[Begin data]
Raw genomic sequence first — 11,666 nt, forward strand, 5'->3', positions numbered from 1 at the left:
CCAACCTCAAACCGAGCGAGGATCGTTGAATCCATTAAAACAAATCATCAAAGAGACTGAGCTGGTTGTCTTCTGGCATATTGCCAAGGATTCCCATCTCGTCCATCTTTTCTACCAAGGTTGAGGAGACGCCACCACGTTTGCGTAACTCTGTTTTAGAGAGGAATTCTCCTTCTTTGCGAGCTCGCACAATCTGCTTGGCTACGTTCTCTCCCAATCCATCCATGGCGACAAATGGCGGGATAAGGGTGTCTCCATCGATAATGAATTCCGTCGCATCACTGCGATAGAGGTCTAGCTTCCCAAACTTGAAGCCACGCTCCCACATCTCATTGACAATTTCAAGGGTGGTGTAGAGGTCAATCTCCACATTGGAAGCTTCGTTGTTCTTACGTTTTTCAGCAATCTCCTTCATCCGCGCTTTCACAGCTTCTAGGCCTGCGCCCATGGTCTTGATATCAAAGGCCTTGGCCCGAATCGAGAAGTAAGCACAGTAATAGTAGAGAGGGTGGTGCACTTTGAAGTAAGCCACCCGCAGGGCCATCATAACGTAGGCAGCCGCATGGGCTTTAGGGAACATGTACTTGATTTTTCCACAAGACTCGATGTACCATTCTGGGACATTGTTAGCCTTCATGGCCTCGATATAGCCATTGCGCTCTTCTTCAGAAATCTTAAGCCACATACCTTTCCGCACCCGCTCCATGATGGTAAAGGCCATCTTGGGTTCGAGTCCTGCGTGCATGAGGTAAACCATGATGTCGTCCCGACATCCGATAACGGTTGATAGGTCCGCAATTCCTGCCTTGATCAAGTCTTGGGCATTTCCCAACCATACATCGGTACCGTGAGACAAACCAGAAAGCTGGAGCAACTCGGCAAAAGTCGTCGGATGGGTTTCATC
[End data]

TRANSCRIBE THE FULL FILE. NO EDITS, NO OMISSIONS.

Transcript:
Raw genomic sequence first — 11,666 nt, forward strand, 5'->3', positions numbered from 1 at the left:
CCAACCTCAAACCGAGCGAGGATCGTTGAATCCATTAAAACAAATCATCAAAGAGACTGAGCTGGTTGTCTTCTGGCATATTGCCAAGGATTCCCATCTCGTCCATCTTTTCTACCAAGGTTGAGGAGACGCCACCACGTTTGCGTAACTCTGTTTTAGAGAGGAATTCTCCTTCTTTGCGAGCTCGCACAATCTGCTTGGCTACGTTCTCTCCCAATCCATCCATGGCGACAAATGGCGGGATAAGGGTGTCTCCATCGATAATGAATTCCGTCGCATCACTGCGATAGAGGTCTAGCTTCCCAAACTTGAAGCCACGCTCCCACATCTCATTGACAATTTCAAGGGTGGTGTAGAGGTCAATCTCCACATTGGAAGCTTCGTTGTTCTTACGTTTTTCAGCAATCTCCTTCATCCGCGCTTTCACAGCTTCTAGGCCTGCGCCCATGGTCTTGATATCAAAGGCCTTGGCCCGAATCGAGAAGTAAGCACAGTAATAGTAGAGAGGGTGGTGCACTTTGAAGTAAGCCACCCGCAGGGCCATCATAACGTAGGCAGCCGCATGGGCTTTAGGGAACATGTACTTGATTTTTCCACAAGACTCGATGTACCATTCTGGGACATTGTTAGCCTTCATGGCCTCGATATAGCCATTGCGCTCTTCTTCAGAAATCTTAAGCCACATACCTTTCCGCACCCGCTCCATGATGGTAAAGGCCATCTTGGGTTCGAGTCCTGCGTGCATGAGGTAAACCATGATGTCGTCCCGACATCCGATAACGGTTGATAGGTCCGCAATTCCTGCCTTGATCAAGTCTTGGGCATTTCCCAACCATACATCGGTACCGTGAGACAAACCAGAAAGCTGGAGCAACTCGGCAAAAGTCGTCGGATGGGTTTCATC